Amien may support Habibie …
INDONESIAN ELECTION ’99
Maverick leader has secret talks with President ‘to keep his options open’ after his party’s poor showing in the general election, say sources.
MAVERICK politician Amien Rais met President B.J. Habibie late on Thursday night in a move which Habibie loyalists said was aimed at backing the incumbent for another term in office.
While political horse trading was going on between the two, the secular wing of his National Mandate Party (PAN), led by secretary-general Faisal Basri, voted unanimously to reject Dr Habibie, raising the spectre of an split in the opposition party.
Sources told The Straits Times yesterday that the US-trained academic had initiated the secret talks with Dr Habibie and presidential adviser Jimly Ashidique “to keep his options open” after PAN’s poor showing in the general election.
Official and unofficial polls show the party trailing far behind the Indonesian Democratic Party-Perjuangan (Struggle), Golkar, Nation Awakening Party (PKB) and the United Development Party with about 6 per cent of the votes despite pre-election prediction by political pundits that it would blaze a trail.
“He is rather disappointed with PAN’s unexpected poor performance so far,” said Mr Barahasibuan, a party central executive board member. “He wants to keep lines of communication open to all sides.”
Top presidential aide Dewi Fortuna Anwar confirmed that talks took place between the two leaders, both of whom belong to the Association of Indonesian Muslim Intellectuals, but stopped short of commenting on whether Dr Amien had thrown his political weight behind Dr Habibie.
“I cannot confirm or deny what transpired at the meeting,” she said.
But a Habibie loyalist at the President’s residence said that Dr Amien had “pledged to support Habibie” as Indonesia’s next leader.
“He realises that his political future and Indonesia’s future is with Pak Habibie and not Megawati,” he told The Straits Times.
“Megawati does not have Islamic credentials to be our President and Amien knows that.”
Analysts said that Dr Amien’s motivation to meet the German-trained engineer was partly a desire to “widen the safety net”.
He could not rely solely on the PDI-P and PKB to maintain his political lifeline.
While having formed a tacit alliance with Ms Megawati Sukarnoputri and Mr Abdurrahman Wahid, they can do away with him if they are strong enough to form a coalition themselves.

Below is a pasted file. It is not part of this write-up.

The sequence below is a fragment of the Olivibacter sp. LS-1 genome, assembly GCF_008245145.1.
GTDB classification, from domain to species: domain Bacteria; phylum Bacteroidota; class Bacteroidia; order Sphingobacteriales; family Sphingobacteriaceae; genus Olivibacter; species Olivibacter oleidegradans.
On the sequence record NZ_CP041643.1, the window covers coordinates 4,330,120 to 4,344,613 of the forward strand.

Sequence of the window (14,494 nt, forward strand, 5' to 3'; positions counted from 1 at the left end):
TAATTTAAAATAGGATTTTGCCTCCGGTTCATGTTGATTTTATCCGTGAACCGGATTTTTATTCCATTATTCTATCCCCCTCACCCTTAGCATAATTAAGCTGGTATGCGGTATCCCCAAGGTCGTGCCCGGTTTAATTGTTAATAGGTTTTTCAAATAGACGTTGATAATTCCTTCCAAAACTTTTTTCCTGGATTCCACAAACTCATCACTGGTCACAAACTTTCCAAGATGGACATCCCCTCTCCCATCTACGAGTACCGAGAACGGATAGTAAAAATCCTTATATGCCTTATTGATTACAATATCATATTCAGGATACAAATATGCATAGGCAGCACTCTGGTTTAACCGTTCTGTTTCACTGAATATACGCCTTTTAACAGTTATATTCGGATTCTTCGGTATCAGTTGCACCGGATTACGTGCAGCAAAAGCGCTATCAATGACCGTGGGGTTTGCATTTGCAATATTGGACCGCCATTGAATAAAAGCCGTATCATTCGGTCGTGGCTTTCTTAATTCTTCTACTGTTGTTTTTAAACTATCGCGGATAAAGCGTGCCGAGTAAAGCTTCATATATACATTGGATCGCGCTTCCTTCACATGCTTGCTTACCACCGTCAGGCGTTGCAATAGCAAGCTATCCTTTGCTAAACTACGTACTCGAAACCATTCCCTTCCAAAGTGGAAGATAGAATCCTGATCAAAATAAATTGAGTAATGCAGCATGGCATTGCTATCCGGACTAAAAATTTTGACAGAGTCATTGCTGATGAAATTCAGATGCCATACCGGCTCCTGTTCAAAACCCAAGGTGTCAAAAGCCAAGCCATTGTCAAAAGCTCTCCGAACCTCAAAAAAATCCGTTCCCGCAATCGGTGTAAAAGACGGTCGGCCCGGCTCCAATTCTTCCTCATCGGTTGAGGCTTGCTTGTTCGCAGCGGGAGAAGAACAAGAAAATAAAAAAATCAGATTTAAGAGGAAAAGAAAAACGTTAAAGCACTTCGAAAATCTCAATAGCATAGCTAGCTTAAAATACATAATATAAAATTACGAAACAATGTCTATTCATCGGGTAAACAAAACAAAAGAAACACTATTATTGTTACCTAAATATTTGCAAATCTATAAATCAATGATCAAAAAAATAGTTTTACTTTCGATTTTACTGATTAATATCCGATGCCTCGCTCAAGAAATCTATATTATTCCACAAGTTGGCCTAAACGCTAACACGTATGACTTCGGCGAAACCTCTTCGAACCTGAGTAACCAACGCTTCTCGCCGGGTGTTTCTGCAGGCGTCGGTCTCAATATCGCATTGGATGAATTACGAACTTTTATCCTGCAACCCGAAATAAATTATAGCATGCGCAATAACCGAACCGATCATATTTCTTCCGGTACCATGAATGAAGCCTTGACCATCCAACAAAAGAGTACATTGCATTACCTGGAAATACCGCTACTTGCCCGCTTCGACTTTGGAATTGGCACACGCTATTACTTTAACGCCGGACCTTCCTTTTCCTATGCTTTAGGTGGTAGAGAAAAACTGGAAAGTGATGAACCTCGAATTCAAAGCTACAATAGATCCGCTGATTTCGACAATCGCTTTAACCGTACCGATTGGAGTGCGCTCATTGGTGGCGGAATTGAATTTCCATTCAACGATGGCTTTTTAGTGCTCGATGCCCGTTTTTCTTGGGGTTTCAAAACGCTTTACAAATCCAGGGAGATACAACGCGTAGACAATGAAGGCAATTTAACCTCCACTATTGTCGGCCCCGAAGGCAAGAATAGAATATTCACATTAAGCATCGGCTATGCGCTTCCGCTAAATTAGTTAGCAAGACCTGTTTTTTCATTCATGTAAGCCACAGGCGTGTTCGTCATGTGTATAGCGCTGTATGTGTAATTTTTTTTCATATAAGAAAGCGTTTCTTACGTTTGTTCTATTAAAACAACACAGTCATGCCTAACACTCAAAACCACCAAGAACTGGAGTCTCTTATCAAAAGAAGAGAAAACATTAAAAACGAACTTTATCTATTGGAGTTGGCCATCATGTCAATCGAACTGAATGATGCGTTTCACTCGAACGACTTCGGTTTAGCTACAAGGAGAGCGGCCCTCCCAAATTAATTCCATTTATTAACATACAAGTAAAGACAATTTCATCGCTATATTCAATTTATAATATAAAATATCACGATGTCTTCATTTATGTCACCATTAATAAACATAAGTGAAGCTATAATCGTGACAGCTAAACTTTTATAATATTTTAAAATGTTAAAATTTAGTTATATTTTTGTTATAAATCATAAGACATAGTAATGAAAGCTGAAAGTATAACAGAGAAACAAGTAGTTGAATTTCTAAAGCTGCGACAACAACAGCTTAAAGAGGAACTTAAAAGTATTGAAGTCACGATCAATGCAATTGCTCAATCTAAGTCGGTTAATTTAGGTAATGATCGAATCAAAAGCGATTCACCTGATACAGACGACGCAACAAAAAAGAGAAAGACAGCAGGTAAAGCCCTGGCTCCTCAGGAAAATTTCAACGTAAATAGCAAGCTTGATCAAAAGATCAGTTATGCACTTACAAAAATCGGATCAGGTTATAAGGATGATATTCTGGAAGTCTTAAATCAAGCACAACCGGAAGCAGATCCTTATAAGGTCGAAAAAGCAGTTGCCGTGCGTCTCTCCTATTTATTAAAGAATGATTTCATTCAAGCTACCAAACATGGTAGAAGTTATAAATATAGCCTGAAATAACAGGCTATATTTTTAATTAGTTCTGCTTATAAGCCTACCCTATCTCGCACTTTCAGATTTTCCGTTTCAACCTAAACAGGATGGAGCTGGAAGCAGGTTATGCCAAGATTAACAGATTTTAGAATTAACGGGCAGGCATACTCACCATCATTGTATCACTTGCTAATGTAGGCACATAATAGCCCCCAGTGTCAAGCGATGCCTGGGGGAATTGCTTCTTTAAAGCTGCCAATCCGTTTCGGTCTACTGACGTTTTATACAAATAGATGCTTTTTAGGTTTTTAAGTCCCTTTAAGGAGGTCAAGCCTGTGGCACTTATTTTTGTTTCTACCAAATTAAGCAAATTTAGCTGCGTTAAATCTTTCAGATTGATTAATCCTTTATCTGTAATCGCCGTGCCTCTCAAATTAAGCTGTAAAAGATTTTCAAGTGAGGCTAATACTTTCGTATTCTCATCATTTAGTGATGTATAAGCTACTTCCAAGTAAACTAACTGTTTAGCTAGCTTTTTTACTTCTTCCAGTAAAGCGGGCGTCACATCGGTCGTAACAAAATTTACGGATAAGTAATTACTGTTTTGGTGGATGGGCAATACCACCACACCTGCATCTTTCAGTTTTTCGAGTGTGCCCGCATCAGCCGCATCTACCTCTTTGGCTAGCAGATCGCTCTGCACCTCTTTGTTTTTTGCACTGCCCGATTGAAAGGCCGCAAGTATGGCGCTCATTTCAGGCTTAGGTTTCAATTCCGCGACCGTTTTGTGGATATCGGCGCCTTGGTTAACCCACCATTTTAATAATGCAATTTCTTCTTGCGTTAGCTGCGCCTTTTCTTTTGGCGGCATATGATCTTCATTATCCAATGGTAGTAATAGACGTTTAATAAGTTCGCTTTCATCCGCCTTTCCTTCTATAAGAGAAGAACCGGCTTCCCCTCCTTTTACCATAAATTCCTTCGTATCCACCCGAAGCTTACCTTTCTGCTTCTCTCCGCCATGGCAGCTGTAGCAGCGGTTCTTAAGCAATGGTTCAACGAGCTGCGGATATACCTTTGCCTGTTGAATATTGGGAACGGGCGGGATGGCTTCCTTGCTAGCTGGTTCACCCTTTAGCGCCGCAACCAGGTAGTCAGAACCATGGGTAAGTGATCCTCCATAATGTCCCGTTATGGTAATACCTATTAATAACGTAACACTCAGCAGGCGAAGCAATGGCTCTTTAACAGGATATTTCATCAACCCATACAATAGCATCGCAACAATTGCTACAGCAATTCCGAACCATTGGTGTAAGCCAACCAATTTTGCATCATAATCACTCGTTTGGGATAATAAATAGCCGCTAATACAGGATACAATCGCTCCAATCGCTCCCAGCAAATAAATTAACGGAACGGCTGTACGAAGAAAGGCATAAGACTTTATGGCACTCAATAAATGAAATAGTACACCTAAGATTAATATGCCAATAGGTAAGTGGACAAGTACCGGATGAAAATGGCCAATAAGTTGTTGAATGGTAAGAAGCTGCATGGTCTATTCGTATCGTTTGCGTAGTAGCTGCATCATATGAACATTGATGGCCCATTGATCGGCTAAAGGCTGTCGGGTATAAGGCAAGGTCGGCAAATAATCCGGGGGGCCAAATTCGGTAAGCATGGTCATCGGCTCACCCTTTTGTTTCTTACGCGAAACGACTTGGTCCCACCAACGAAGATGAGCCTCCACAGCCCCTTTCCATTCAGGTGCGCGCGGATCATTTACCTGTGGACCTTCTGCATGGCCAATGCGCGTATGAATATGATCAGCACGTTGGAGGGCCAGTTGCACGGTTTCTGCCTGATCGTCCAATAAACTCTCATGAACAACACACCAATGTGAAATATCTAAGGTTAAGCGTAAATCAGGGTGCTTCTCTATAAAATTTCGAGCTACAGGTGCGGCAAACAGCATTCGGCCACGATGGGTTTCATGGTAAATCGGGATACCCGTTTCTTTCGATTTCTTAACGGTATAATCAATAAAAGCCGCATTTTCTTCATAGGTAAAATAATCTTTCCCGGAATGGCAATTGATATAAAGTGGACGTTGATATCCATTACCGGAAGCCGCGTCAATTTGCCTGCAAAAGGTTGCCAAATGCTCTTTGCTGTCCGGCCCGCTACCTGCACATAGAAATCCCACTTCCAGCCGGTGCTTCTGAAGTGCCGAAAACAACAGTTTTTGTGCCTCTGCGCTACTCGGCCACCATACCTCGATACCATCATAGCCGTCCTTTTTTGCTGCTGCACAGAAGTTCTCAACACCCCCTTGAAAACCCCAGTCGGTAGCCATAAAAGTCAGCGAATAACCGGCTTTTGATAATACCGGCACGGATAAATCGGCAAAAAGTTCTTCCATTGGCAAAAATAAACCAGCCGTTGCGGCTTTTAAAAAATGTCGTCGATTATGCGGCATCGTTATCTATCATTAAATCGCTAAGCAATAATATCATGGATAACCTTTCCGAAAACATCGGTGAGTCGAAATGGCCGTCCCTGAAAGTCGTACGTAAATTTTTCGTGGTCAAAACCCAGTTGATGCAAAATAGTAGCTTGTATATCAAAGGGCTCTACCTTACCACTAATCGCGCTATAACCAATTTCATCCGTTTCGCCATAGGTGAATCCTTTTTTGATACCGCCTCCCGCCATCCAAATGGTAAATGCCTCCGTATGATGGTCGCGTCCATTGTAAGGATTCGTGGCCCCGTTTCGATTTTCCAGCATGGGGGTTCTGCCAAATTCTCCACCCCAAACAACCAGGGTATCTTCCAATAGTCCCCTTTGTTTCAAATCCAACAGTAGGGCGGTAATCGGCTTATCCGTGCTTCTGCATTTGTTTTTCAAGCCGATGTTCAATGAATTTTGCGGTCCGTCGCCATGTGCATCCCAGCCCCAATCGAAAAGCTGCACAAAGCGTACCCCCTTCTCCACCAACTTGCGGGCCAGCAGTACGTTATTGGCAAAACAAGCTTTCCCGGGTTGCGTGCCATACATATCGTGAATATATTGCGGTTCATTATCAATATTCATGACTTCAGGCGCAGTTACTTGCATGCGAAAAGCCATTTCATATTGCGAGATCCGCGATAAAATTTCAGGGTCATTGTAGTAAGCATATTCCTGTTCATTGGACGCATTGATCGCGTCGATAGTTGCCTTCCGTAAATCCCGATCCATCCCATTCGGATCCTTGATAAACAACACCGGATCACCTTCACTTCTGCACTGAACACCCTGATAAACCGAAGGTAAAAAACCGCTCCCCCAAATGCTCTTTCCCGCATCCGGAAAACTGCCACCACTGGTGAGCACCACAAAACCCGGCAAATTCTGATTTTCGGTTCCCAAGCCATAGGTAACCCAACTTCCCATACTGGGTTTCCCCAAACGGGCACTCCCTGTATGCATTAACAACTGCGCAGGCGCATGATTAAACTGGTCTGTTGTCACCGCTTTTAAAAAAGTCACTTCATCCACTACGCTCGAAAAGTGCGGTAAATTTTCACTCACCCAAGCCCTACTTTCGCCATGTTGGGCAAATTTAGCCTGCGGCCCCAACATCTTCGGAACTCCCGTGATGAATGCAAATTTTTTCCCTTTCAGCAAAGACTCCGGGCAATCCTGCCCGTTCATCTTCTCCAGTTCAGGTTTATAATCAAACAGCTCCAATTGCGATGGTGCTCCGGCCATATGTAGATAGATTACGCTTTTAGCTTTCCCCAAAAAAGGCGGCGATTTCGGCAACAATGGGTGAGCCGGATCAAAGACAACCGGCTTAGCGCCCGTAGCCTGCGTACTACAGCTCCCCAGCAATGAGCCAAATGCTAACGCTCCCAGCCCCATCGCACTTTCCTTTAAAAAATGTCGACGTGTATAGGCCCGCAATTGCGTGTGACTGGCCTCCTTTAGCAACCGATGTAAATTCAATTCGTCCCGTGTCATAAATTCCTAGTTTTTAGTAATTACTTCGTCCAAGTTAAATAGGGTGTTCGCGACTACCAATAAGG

Moreover, differences over policy matters such as the military’s political role and PAN’s move to create a federal state would divide them.
A more important reason for Dr Amien’s manoeuvring could be pressure from the Islamic faction of PAN trying to revert to its more non-secular identity and Muhammadiyah, buoyed of course by imminent electoral victory in the Muslim heartland of West Sumatra.
Said a senior Western government analyst: “He might be responding to pressures from within the party who don’t want anything to do with a female president. It also dovetails with Habibie and Golkar’s use of the Islamic card to bolster their position. So you get a meeting of minds here. Desperate times call for desperate measures.”
PAN sources said there were simmering tensions between secular and non-secular forces in the party and that with the success in West Sumatra, the power balance was shifting to the Muslim faction.
A member of the executive board warned that the party would break up if Dr Amien “jumped ship to Habibie and Islam”. “The party has already been very divided for some time and that division is widening as we slump further in the polls,” he said. “Pak Amien will only kill the party if he supports Habibie. It will also raise suspicions of his reform credentials.” Observers said that a PAN fragmentation over backing of the incumbent for the presidency signalled a broader problem.
Said the Western government analyst: “Dr Habibie is the single-most polarising factor in Indonesian politics today. His presence denies the possibility of a grand coalition between all the leading parties because he is riding on the coattails of Islam. It will sow the seeds of popular dissatisfaction.”